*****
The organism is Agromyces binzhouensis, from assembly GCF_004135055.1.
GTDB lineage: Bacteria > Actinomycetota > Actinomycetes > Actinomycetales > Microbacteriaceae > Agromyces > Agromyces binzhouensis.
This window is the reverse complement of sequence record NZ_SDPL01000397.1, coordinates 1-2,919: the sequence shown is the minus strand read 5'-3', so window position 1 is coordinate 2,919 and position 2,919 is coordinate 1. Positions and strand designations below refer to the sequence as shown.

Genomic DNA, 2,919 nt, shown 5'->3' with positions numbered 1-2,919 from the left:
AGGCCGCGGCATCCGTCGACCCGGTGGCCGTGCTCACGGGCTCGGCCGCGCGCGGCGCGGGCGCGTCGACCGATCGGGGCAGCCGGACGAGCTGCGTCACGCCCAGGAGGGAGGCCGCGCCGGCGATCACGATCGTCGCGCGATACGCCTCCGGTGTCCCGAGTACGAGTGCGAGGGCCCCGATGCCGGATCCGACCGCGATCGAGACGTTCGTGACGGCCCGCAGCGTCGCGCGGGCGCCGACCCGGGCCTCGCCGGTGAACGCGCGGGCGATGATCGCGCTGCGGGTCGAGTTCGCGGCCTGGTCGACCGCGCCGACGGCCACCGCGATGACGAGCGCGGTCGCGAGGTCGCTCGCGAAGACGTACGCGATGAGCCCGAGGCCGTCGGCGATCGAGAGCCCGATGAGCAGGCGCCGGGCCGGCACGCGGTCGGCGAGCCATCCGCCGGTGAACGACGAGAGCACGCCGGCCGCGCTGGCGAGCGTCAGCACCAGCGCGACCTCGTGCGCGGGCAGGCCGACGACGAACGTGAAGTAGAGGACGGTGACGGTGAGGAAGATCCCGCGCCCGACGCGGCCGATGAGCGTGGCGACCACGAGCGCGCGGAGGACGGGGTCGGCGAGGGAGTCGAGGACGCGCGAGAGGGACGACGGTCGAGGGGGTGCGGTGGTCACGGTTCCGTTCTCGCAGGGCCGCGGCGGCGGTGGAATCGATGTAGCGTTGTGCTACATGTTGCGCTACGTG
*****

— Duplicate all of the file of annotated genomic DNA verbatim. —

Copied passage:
The organism is Agromyces binzhouensis, from assembly GCF_004135055.1.
GTDB lineage: Bacteria > Actinomycetota > Actinomycetes > Actinomycetales > Microbacteriaceae > Agromyces > Agromyces binzhouensis.
This window is the reverse complement of sequence record NZ_SDPL01000397.1, coordinates 1-2,919: the sequence shown is the minus strand read 5'-3', so window position 1 is coordinate 2,919 and position 2,919 is coordinate 1. Positions and strand designations below refer to the sequence as shown.

Genomic DNA, 2,919 nt, shown 5'->3' with positions numbered 1-2,919 from the left:
AGGCCGCGGCATCCGTCGACCCGGTGGCCGTGCTCACGGGCTCGGCCGCGCGCGGCGCGGGCGCGTCGACCGATCGGGGCAGCCGGACGAGCTGCGTCACGCCCAGGAGGGAGGCCGCGCCGGCGATCACGATCGTCGCGCGATACGCCTCCGGTGTCCCGAGTACGAGTGCGAGGGCCCCGATGCCGGATCCGACCGCGATCGAGACGTTCGTGACGGCCCGCAGCGTCGCGCGGGCGCCGACCCGGGCCTCGCCGGTGAACGCGCGGGCGATGATCGCGCTGCGGGTCGAGTTCGCGGCCTGGTCGACCGCGCCGACGGCCACCGCGATGACGAGCGCGGTCGCGAGGTCGCTCGCGAAGACGTACGCGATGAGCCCGAGGCCGTCGGCGATCGAGAGCCCGATGAGCAGGCGCCGGGCCGGCACGCGGTCGGCGAGCCATCCGCCGGTGAACGACGAGAGCACGCCGGCCGCGCTGGCGAGCGTCAGCACCAGCGCGACCTCGTGCGCGGGCAGGCCGACGACGAACGTGAAGTAGAGGACGGTGACGGTGAGGAAGATCCCGCGCCCGACGCGGCCGATGAGCGTGGCGACCACGAGCGCGCGGAGGACGGGGTCGGCGAGGGAGTCGAGGACGCGCGAGAGGGACGACGGTCGAGGGGGTGCGGTGGTCACGGTTCCGTTCTCGCAGGGCCGCGGCGGCGGTGGAATCGATGTAGCGTTGTGCTACATGTTGCGCTACGTG